The Evolution of Conventions
H. Young ()
Econometrica, 1993, vol. 61, issue 1, pages 57-84
The author shows how a group of individuals can learn to play a coordination game without any common knowledge and with only a small amount of rationality. The game is repeated many times by different players. Each player chooses an optimal reply based on incomplete information about what other players have done in the past. Occasionally they make mistakes. When the likelihood of mistakes is very small, typically one coordination equilibrium will be played almost all of the time over the long run. This stochastically stable equilibrium can be computed analytically using a general theorem the author proves on perturbed Markov processes. Copyright 1993 by The Econometric Society.
References: Add references at CitEc
Citations View citations in EconPapers (732) Track citations by RSS feed
Downloads: (external link)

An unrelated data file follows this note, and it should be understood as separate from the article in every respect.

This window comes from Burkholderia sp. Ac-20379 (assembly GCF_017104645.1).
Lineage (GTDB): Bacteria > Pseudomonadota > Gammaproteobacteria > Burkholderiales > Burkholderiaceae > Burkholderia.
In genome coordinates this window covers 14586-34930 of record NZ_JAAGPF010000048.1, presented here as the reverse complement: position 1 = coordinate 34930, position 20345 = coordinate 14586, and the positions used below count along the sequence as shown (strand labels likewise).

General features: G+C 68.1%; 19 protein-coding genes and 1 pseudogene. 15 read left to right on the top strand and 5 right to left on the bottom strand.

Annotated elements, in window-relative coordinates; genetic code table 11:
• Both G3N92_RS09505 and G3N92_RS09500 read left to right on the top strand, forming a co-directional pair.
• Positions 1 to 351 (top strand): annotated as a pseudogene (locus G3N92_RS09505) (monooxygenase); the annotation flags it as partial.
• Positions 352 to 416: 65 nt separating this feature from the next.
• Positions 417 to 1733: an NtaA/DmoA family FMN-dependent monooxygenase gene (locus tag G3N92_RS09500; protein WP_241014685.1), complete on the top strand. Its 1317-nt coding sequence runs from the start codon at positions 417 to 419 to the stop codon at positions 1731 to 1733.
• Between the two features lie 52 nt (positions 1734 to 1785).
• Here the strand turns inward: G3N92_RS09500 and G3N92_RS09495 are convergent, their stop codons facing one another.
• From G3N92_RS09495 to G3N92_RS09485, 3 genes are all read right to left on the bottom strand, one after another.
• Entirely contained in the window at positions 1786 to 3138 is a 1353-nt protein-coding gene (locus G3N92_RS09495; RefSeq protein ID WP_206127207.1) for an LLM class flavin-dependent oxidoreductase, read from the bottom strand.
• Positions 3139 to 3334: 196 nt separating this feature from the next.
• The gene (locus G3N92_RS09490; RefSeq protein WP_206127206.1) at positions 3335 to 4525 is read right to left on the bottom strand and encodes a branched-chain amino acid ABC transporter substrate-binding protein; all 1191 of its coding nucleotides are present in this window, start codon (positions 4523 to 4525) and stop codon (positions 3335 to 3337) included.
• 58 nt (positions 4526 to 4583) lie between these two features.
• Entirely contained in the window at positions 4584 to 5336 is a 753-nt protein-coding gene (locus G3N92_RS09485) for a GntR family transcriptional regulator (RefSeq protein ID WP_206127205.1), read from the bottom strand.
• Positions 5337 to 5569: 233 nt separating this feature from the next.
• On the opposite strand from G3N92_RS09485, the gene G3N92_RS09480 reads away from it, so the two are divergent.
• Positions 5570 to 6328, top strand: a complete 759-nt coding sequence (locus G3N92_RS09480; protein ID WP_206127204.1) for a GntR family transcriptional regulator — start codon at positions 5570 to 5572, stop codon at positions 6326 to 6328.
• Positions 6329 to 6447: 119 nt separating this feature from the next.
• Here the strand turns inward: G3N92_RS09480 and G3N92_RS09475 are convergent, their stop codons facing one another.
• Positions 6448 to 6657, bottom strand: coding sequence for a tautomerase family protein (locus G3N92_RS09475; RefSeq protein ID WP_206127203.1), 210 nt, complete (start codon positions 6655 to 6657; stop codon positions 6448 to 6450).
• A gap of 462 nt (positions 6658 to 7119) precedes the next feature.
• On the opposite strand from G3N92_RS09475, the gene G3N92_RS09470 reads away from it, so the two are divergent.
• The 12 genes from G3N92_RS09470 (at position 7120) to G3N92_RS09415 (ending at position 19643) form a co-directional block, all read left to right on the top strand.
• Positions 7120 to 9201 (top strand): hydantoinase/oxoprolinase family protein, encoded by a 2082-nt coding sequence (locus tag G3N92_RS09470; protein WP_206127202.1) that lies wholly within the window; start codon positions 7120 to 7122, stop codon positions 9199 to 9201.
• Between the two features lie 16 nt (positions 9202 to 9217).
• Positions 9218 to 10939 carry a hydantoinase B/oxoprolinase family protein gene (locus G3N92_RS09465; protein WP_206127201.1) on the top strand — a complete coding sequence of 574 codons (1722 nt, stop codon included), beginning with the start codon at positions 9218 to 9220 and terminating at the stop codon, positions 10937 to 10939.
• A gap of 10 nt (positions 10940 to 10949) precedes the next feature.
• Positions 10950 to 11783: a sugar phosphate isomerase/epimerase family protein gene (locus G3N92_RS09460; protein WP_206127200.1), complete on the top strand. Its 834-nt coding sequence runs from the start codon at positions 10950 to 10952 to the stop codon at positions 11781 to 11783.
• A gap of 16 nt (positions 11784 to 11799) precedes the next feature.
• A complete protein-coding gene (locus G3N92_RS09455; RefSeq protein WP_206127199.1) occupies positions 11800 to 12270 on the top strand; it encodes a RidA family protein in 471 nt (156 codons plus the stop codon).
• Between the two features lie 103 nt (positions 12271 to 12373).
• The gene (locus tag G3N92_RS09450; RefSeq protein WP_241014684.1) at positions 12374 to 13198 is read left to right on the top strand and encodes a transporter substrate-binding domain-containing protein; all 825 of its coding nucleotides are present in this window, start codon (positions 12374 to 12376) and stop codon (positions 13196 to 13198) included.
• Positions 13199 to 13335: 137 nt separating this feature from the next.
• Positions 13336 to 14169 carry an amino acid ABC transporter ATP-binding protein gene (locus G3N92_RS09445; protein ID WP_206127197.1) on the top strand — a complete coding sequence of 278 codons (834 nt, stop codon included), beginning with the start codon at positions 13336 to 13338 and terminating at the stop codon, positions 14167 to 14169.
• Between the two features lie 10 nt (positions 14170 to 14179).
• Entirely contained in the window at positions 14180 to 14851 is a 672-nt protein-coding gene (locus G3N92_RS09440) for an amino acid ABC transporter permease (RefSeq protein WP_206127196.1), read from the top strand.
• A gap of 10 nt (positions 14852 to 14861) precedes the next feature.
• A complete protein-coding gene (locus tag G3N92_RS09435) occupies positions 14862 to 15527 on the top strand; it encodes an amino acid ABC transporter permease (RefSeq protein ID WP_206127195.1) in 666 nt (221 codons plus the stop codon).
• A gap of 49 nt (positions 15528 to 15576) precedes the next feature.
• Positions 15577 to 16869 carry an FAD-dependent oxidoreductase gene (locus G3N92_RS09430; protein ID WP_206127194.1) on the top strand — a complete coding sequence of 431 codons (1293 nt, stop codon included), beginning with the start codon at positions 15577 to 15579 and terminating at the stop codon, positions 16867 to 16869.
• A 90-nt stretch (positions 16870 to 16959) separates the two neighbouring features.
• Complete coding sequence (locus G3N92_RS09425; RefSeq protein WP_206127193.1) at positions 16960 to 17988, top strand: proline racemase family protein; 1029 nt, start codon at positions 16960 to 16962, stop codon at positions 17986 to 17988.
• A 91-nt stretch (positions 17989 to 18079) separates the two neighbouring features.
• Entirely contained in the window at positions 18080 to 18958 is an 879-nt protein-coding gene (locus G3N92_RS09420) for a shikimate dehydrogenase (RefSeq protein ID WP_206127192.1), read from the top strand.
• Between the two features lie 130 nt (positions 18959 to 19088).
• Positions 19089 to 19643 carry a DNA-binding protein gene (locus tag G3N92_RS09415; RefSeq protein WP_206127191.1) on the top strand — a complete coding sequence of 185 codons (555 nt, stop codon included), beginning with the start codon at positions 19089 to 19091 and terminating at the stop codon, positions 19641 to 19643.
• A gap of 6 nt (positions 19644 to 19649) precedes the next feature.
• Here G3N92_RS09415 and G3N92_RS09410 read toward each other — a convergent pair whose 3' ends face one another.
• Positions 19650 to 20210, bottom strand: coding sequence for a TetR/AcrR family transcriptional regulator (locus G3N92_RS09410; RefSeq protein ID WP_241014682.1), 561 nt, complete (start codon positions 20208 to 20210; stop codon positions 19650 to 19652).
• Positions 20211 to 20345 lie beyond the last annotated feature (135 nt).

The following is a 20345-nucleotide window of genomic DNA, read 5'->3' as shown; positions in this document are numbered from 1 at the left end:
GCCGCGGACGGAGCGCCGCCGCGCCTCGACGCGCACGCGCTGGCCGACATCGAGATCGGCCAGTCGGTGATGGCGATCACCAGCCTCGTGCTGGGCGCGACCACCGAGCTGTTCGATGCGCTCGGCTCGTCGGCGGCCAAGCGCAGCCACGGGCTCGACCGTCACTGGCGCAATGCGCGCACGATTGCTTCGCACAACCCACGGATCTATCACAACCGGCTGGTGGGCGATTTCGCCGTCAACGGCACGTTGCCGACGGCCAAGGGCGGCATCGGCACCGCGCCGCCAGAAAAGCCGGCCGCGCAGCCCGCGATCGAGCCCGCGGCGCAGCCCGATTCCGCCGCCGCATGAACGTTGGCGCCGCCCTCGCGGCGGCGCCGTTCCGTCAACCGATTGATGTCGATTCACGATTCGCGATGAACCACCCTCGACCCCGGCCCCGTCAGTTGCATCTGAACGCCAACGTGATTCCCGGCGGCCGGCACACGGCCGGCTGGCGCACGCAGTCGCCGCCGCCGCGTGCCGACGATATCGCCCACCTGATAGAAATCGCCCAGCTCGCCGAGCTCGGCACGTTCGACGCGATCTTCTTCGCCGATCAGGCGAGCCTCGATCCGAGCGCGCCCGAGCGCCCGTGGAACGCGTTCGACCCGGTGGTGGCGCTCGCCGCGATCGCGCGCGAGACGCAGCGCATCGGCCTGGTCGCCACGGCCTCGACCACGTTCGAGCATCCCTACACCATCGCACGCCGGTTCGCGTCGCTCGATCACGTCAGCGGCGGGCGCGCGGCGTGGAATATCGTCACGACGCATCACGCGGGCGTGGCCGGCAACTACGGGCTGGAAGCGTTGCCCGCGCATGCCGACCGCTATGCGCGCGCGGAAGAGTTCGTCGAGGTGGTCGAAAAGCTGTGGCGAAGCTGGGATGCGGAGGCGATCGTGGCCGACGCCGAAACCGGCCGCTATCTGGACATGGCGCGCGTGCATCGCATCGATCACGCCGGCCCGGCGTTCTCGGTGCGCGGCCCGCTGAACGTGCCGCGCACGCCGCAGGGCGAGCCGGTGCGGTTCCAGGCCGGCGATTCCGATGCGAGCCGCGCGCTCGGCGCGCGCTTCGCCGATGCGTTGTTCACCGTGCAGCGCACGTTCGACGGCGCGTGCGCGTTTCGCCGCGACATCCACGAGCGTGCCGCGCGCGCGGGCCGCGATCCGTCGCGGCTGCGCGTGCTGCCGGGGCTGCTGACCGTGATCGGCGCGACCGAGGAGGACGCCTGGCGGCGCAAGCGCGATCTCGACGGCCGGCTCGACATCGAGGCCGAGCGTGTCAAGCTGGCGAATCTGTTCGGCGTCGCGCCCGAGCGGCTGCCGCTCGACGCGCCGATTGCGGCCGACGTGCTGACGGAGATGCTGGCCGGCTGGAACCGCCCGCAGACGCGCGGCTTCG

http://links.jstor.org/sici?sici=0012-9682%2819930 ... O%3B2-W&origin=repec full text (application/pdf)
Access to full text is restricted to JSTOR subscribers. See http://www.jstor.org for details.
This item may be available elsewhere in EconPapers: Search for items with the same title.
Export reference: BibTeX
RIS (EndNote, ProCite, RefMan)
Persistent link: http://EconPapers.repec.org/RePEc:ecm:emetrp:v:61:y:1993:i:1:p:57-84
Ordering information: This journal article can be ordered from
https://www.economet ... ordering-back-issues
Access Statistics for this article
Econometrica is currently edited by Daron Acemoglu
More articles in Econometrica from Econometric Society Contact information at EDIRC.
Series data maintained by Wiley-Blackwell Digital Licensing ().